For 2023, SA Government Bonds (SAGBs) returned 10.14% at an SA All Bond Index (ALBI) level. Given their weak performance in 2Q23 and 3Q23, SAGBs gained significant ground in 4Q23. Yields bounced back from the weak absolute and relative levels reached in 3Q23, with the R2035 (now the bond nearest to the 10-year term) closing the year at 11.375%, having reached a maximum yield of 12.58% in 3Q23.
The movement in the curve has been linear across the year, with the index term split returns being directly proportional to their duration. Indeed, comparing a short-duration bond (R186, yield moving from 8.75% to 8.67% over the year) vs a long-duration bond (R2044, yield moving from 11.565% to 12.215 over the year), the longer-duration bonds have been the most attractive to hold. Additionally, the ALBI itself has become short-biased due to the decreasing duration of the heaviest-weighted bond in the index – the R186 (accounting for c. 15% of the index).
On the central bank front, the year ended with strong statements from US Fed members that no further rate hikes are expected and that the next rate movement is likely to be downward. This sparked a year-end rally across financial markets, with SAGBs moving in tandem.
The SARB is likely (albeit not certain) to follow suit. We expect the SARB to keep rates at their current levels (the repo rate is at 8.25%) for 1H24, with a gradual rate-cutting cycle expected in 2H24. Current market expectations are more bullish, with 75 bps of cuts priced into the domestic forward rate agreements (FRAs) strip to year-end 2024.
The major 2024 domestic risk event will likely occur in 2Q24 – SA’s national election, expected to be held in April or May. Forecasts vary, but the governing ANC is widely expected to drop below 50% nationally. If this comes to fruition, post-election negotiations regarding a coalition government will occur. If the ANC is only slightly below 50%, these negotiations will likely be straightforward in finding one or two smaller coalition partners. However, if the ANC is materially below the 50% level (in the low-40% range), it will require a bigger coalition partner and more concessions from the ANC to this partner.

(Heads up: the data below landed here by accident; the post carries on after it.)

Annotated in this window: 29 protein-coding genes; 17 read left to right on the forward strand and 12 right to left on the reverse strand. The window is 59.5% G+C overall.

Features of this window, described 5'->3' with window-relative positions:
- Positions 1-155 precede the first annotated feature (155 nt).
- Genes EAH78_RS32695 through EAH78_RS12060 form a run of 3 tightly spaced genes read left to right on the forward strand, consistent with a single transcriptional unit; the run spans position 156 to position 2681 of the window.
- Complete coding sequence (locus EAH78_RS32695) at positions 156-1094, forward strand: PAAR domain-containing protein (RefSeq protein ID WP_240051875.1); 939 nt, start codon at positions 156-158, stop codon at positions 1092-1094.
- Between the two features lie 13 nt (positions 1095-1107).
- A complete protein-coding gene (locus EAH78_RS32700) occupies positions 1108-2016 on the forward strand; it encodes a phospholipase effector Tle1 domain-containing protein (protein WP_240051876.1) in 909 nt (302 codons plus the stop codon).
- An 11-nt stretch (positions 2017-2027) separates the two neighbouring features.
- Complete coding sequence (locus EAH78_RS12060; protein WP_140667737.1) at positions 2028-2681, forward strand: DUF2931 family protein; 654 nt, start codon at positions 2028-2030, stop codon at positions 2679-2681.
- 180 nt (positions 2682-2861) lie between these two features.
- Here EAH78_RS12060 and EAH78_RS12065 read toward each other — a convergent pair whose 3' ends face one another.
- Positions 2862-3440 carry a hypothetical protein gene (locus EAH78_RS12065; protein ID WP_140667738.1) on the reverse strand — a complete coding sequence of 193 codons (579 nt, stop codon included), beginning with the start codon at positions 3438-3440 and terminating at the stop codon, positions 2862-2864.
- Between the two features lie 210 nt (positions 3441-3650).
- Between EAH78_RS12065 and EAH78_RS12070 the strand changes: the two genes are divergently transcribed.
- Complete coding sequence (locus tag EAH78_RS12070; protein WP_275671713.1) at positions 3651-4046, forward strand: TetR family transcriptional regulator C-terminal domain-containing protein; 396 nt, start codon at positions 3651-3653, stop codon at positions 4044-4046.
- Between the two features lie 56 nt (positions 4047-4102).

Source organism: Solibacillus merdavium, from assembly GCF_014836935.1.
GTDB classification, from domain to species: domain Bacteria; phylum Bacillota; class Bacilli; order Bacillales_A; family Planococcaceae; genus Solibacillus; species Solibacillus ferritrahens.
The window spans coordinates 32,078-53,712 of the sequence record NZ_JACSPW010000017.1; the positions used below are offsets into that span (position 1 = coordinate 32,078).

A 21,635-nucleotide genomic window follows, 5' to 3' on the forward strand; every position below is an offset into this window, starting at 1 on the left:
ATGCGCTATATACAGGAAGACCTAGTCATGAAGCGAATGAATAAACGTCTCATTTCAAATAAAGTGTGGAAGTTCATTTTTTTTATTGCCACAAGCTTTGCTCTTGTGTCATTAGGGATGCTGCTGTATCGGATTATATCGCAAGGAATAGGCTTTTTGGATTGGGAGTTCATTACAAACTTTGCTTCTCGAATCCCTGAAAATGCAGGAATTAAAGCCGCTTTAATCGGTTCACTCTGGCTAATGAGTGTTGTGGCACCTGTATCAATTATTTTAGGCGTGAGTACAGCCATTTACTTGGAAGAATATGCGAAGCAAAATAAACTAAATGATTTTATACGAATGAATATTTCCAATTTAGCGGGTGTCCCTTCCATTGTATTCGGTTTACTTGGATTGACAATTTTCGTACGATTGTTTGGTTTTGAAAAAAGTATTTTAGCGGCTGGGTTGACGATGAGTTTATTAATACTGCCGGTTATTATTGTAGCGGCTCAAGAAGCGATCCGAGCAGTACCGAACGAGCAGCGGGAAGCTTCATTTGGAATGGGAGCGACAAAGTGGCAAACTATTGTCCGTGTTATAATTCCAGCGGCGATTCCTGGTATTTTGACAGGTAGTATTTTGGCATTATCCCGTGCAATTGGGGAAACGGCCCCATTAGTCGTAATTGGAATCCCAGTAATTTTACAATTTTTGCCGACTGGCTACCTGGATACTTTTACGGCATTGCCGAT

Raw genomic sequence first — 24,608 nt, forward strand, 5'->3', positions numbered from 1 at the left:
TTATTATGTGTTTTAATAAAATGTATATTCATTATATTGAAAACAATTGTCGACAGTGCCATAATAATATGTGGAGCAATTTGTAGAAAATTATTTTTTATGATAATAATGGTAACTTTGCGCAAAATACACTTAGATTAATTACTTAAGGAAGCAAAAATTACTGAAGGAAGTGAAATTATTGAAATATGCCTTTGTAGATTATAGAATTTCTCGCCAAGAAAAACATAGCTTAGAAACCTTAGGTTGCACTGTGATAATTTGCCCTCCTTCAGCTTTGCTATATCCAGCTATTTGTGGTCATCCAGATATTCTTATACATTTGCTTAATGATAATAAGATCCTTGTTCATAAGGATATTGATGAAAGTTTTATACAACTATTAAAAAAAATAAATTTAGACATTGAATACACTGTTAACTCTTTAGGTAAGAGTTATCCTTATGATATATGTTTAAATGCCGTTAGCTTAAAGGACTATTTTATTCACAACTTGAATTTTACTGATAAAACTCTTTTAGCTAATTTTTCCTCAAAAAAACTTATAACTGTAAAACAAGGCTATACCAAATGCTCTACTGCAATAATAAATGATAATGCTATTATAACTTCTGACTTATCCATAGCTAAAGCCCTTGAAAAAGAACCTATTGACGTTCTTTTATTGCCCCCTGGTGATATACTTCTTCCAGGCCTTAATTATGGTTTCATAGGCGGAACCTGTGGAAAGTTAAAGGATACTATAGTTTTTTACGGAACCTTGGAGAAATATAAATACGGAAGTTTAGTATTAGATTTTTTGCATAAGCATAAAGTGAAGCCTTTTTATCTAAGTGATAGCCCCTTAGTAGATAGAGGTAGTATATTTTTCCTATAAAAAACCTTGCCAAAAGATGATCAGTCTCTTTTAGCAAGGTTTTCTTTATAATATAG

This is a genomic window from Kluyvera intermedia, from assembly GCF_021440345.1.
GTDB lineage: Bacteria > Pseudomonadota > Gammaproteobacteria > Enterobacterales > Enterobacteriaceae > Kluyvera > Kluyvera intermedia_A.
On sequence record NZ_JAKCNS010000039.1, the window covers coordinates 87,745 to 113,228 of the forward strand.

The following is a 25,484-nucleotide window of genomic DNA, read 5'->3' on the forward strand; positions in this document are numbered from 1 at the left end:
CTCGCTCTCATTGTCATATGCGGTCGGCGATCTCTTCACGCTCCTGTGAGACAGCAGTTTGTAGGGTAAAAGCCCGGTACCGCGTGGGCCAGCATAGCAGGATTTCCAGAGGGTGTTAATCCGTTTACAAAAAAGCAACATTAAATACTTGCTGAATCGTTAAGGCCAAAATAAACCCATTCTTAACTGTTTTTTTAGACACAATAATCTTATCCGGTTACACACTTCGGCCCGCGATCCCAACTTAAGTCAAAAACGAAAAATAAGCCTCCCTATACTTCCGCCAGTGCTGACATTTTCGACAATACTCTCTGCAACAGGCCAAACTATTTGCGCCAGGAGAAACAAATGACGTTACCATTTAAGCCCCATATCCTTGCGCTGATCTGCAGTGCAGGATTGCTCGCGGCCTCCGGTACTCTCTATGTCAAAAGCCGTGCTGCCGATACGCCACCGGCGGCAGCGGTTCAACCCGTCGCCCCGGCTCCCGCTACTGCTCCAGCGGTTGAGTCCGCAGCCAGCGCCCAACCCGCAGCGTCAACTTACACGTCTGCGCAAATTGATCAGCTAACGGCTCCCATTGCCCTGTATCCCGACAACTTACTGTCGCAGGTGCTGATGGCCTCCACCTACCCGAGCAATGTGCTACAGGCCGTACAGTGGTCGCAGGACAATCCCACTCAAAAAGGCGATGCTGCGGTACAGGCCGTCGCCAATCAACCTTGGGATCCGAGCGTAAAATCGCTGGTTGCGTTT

Given the combination of the above factors (the national elections and the potential for rate cuts), we have retained a neutral duration position in the fund. However, considering its low-yield characteristics, we are cognizant of the shortening R186, a bond we do not believe is appealing. Our preference remains the belly of the curve, where the duration can be managed while offering more desirable yields. We are projecting a twelve-month return on bonds of 10% for this report.
During 2023, the rand weakened due to a stronger US dollar, risk aversion, and domestic economic and political malaise. We had expected the rand to trade in the range of R19.00-R20.00/US$1 for much of 4Q23. In retrospect, it spent much of 4Q23, stronger than our expected range, ending at R18.43/US$1. This strength was primarily a reaction to the financial markets becoming more enthusiastic about US rate cuts than we had anticipated. Looking forward, we think the rand’s prospects have deteriorated, and we see it trading in the R18.75-R20.00/US$1 range for 1Q24.
Projecting the rand’s value in a year’s time is a fool’s errand. This is because the rand vs US dollar exchange rate is one of the world’s most volatile currency pairs and trades well away from any modelled fair value for long periods. We note, however, that the rand trades within a R2.50 range to the US dollar in most 12-month periods.
The indicators for the rand’s fair value continue to deteriorate. We note that the current account will likely weaken further, as the SARB keeps explaining. Financial markets are focusing on SA’s worsening fiscal situation, questioning the government’s ability to achieve a sustainable primary surplus by 2025. However, loadshedding, poor government infrastructure and logistics, and negative sentiment continue to weigh on the domestic economy. We expect the global environment to become more supportive gradually, but one might argue that it is already priced in. Therefore, we expect the local unit to continue to trade with a negative overhang.
We retain our purchasing power parity (PPP) based model for estimating the rand’s fair value. We have extended this out by three months since the publication of The Navigator – Anchor’s Strategy and Asset Allocation, 4Q23 report on 13 October 2023. Over our forecast period, we expect inflation abroad to come under control and return towards more normalised levels. This means our PPP model shows an increasing propensity for long-term rand weakness from 2024. As a result, our PPP-modelled value for the rand vs US dollar at the end of the next 12 months is R15.10/US$1 (see Figure 1). We apply a R2.00 range around this to get to a modelled fair-value range of R14.10-R16.10/US$1.